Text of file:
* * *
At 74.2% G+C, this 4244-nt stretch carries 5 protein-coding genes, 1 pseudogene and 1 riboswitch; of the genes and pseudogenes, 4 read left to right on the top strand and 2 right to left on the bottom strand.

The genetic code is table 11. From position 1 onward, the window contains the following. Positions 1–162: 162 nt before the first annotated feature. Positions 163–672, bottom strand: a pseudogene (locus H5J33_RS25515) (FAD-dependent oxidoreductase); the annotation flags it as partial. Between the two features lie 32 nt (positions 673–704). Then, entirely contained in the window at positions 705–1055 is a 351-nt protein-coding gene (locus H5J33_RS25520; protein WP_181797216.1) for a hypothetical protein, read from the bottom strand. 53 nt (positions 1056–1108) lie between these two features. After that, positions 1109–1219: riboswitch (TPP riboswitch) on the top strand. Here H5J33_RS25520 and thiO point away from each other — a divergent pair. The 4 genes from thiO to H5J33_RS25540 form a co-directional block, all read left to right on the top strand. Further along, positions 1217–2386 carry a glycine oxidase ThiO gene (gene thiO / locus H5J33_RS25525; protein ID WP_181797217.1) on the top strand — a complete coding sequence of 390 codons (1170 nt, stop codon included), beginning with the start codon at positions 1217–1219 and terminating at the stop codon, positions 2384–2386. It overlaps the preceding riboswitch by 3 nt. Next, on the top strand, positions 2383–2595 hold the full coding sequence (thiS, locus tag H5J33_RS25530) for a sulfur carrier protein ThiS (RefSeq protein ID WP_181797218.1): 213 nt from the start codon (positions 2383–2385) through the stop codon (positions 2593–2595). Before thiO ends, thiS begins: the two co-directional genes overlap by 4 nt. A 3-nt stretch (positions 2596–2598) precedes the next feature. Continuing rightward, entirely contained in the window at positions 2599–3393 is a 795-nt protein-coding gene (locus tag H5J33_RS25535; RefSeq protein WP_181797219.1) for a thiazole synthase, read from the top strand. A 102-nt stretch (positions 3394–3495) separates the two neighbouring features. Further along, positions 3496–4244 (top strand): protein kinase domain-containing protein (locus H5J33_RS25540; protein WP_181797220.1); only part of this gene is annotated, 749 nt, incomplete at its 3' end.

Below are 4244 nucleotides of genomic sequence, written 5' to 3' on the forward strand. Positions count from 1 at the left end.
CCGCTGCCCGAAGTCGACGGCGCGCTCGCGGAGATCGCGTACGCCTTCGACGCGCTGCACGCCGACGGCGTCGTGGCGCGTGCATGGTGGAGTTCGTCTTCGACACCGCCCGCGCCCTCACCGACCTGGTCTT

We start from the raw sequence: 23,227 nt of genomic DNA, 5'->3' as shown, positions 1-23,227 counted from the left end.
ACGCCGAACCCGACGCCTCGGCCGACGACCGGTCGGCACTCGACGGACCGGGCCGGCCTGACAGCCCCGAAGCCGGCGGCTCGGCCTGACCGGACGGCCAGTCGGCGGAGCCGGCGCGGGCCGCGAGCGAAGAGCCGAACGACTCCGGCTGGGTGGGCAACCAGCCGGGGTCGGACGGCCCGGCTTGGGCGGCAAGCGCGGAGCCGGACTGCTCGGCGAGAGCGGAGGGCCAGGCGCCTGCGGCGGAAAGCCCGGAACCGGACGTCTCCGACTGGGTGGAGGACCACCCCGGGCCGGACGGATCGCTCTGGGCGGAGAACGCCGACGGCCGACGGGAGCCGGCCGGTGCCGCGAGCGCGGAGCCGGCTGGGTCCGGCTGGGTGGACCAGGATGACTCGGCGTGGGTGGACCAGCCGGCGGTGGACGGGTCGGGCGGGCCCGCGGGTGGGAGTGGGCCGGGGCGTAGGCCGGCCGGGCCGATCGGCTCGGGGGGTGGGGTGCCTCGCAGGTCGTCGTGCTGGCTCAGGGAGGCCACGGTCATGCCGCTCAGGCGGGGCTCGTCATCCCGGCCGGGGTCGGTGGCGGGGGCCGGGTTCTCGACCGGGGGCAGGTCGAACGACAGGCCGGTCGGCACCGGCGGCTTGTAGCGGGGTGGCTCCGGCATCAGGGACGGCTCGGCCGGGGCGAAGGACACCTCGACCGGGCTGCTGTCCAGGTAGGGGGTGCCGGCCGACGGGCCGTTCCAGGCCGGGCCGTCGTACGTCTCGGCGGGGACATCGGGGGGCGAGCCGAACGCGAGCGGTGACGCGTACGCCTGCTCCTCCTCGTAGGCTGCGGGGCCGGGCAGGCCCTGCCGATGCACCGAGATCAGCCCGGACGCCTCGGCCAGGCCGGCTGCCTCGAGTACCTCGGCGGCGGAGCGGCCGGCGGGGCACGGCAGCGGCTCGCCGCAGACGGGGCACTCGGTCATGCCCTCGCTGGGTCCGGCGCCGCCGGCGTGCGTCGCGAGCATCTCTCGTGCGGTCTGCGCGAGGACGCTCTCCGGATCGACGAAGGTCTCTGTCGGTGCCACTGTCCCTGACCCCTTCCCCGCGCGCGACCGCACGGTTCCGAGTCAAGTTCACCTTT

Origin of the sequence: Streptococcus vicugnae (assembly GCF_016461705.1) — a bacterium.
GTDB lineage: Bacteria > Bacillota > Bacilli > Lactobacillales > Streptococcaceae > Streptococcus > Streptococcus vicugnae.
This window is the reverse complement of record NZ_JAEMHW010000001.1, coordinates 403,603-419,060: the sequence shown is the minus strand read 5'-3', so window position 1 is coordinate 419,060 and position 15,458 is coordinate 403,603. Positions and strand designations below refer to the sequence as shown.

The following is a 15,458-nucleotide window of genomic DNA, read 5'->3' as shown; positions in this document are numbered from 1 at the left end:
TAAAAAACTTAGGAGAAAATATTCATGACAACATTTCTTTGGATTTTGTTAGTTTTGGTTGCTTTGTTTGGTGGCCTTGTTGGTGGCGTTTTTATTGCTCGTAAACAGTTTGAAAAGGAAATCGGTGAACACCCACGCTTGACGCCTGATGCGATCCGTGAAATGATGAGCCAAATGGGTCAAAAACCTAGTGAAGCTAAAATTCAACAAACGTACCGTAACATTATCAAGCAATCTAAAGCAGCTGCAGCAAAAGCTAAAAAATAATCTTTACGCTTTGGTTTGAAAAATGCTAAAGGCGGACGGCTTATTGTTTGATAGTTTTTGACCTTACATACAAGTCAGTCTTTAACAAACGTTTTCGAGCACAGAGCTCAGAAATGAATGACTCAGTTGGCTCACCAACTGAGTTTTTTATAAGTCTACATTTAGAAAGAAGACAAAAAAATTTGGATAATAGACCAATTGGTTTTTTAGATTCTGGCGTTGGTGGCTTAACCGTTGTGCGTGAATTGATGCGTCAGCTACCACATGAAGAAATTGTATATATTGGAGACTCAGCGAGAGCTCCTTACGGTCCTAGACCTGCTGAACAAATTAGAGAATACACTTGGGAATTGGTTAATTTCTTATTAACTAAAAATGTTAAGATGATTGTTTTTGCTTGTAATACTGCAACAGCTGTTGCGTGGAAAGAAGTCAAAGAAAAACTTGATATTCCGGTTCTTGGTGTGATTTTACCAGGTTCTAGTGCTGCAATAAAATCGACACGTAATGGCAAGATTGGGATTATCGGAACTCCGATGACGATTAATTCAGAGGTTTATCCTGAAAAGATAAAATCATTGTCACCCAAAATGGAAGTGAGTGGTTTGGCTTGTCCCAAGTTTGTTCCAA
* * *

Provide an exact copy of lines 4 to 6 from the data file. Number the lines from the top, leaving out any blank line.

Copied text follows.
CCGCTGCCCGAAGTCGACGGCGCGCTCGCGGAGATCGCGTACGCCTTCGACGCGCTGCACGCCGACGGCGTCGTGGCGCGTGCATGGTGGAGTTCGTCTTCGACACCGCCCGCGCCCTCACCGACCTGGTCTT

We start from the raw sequence: 23,227 nt of genomic DNA, 5'->3' as shown, positions 1-23,227 counted from the left end.
ACGCCGAACCCGACGCCTCGGCCGACGACCGGTCGGCACTCGACGGACCGGGCCGGCCTGACAGCCCCGAAGCCGGCGGCTCGGCCTGACCGGACGGCCAGTCGGCGGAGCCGGCGCGGGCCGCGAGCGAAGAGCCGAACGACTCCGGCTGGGTGGGCAACCAGCCGGGGTCGGACGGCCCGGCTTGGGCGGCAAGCGCGGAGCCGGACTGCTCGGCGAGAGCGGAGGGCCAGGCGCCTGCGGCGGAAAGCCCGGAACCGGACGTCTCCGACTGGGTGGAGGACCACCCCGGGCCGGACGGATCGCTCTGGGCGGAGAACGCCGACGGCCGACGGGAGCCGGCCGGTGCCGCGAGCGCGGAGCCGGCTGGGTCCGGCTGGGTGGACCAGGATGACTCGGCGTGGGTGGACCAGCCGGCGGTGGACGGGTCGGGCGGGCCCGCGGGTGGGAGTGGGCCGGGGCGTAGGCCGGCCGGGCCGATCGGCTCGGGGGGTGGGGTGCCTCGCAGGTCGTCGTGCTGGCTCAGGGAGGCCACGGTCATGCCGCTCAGGCGGGGCTCGTCATCCCGGCCGGGGTCGGTGGCGGGGGCCGGGTTCTCGACCGGGGGCAGGTCGAACGACAGGCCGGTCGGCACCGGCGGCTTGTAGCGGGGTGGCTCCGGCATCAGGGACGGCTCGGCCGGGGCGAAGGACACCTCGACCGGGCTGCTGTCCAGGTAGGGGGTGCCGGCCGACGGGCCGTTCCAGGCCGGGCCGTCGTACGTCTCGGCGGGGACATCGGGGGGCGAGCCGAACGCGAGCGGTGACGCGTACGCCTGCTCCTCCTCGTAGGCTGCGGGGCCGGGCAGGCCCTGCCGATGCACCGAGATCAGCCCGGACGCCTCGGCCAGGCCGGCTGCCTCGAGTACCTCGGCGGCGGAGCGGCCGGCGGGGCACGGCAGCGGCTCGCCGCAGACGGGGCACTCGGTCATGCCCTCGCTGGGTCCGGCGCCGCCGGCGTGCGTCGCGAGCATCTCTCGTGCGGTCTGCGCGAGGACGCTCTCCGGATCGACGAAGGTCTCTGTCGGTGCCACTGTCCCTGACCCCTTCCCCGCGCGCGACCGCACGGTTCCGAGTCAAGTTCACCTTT